The brain science behind economics

By Eryn Brown

Neuroscience might seem to have little to do with economics, but over the last decade researchers have begun combining these disparate fields, mining the latest advances in brain imaging and genetics to get a better understanding of the biological basis for human behavior.

Paul Zak is a pioneer in this nascent field of neuroeconomics. In a recent paper published in the journal , he examined genes that may predict success among traders on Wall Street. His forthcoming book, "The Moral Molecule," will explore how a chemical in the called oxytocin compels cooperation in society.

Zak, director of the Center for Neuroeconomic Studies at Claremont Graduate University, discussed this work with the .

Q: What does a neuroeconomist do?

A: Neuroeconomics measures while people make decisions. The reason for doing that is that people can't often clearly articulate why they're doing what they're doing.

About 12 years ago, I had this idea that economists really have the wrong view of the world. The stereotypical view is that human beings are highly rational and primarily motivated by self-interest. But we see people helping strangers all the time. We see people doing things that seem "irrational." So I don't think that's the right approach.

Q: What kinds of questions do you explore?

A: Why would two people ever trust each other if they're strangers? We do it all the time. We eat meals in restaurants, and we don't see the cooks prepare the food. We get on airplanes with pilots we've never met. We buy all kinds of things over the Internet. Countries with higher levels of trust are more prosperous. Countries with low levels of trust have very few economic transactions and don't create wealth.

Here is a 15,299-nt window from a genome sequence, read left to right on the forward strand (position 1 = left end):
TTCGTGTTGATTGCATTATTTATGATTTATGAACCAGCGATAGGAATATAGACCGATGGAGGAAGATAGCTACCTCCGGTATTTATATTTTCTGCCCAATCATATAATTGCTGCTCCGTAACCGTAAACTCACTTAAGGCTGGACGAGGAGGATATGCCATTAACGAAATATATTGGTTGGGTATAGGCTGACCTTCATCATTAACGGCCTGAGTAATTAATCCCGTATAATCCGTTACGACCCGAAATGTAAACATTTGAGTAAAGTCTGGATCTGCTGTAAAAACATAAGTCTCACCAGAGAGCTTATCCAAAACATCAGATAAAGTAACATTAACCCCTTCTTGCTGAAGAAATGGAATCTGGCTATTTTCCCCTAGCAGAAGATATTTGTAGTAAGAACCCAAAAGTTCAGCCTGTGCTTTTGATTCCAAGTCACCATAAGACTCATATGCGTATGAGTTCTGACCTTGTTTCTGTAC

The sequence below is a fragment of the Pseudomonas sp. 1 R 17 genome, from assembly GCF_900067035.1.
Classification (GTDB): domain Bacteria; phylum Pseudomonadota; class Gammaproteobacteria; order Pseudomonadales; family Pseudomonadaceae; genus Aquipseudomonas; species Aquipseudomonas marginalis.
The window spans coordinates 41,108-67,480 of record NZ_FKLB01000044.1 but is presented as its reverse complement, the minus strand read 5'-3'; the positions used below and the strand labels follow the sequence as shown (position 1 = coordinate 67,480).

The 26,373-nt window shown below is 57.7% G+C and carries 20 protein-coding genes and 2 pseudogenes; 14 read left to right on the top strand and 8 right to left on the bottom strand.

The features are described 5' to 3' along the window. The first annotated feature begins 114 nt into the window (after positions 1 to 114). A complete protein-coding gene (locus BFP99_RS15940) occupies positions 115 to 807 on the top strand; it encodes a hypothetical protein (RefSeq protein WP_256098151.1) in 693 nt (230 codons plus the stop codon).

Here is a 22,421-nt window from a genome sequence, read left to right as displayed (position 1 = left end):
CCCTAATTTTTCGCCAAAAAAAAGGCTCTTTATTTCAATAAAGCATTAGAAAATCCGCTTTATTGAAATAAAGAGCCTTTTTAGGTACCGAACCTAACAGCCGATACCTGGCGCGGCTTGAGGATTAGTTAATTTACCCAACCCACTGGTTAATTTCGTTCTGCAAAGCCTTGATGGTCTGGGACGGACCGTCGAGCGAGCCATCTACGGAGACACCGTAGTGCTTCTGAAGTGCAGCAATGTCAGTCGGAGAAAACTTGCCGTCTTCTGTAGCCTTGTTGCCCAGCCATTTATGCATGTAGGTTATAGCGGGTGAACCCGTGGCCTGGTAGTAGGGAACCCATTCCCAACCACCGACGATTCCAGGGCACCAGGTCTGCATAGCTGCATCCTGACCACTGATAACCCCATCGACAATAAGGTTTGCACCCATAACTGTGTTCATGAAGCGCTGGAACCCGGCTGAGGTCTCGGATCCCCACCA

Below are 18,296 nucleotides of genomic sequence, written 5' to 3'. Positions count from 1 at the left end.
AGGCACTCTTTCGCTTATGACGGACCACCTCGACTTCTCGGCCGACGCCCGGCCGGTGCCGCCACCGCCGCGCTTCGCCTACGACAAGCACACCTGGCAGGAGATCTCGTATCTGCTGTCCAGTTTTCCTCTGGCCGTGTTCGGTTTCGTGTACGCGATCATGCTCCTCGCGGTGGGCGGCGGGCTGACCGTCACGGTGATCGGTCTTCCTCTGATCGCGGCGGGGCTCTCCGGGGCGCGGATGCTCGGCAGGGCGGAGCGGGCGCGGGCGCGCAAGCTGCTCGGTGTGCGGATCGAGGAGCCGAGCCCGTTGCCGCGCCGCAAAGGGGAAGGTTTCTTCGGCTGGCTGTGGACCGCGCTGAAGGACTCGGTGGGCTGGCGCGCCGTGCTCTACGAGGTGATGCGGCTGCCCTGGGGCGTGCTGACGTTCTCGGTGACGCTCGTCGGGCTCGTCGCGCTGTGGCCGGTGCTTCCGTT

If trust is kind of a social glue that sustains societies and economies, we need to understand why. That will help us improve life for the 2 (billion) or 3 billion people who live on less than $2 a day.

Q: How do you study the of trust?

A: My first focus was on a chemical in the brain called oxytocin. In humans, it was thought to be released only during childbirth and sex. But in rodents, it was known to allow animals to tolerate their burrowmates.

I said, "Gee, toleration of burrowmates and trusting a stranger - maybe that's the same mechanism." So I started taking blood samples to see whether your brain would release oxytocin if someone sent you money via computer in a lab experiment. I also wanted to explore whether the oxytocin effect would motivate you to reciprocate.

And that's what we found. When you trust someone, their brain releases oxytocin. When you give someone a hug, their brain will release oxytocin. If I'm trustworthy, generous, kind, compassionate and empathic, that makes me a nice person to be around, and it sustains me in my social group.

We have a biology for reciprocation. I call oxytocin "the moral molecule." It's a chemical that motivates us to engage and care about others - and that's the basis for moral behavior.

Q: You've also studied dopamine, a chemical that's released in the brain when you're doing something pleasurable.

A: Yes, in professional stock traders on Wall Street. We asked if there were particular genetic variants that made a trader successful on Wall Street. We collected saliva samples and other information from 60 professional traders and then compared those to MBA students at Claremont who were not trading stocks professionally.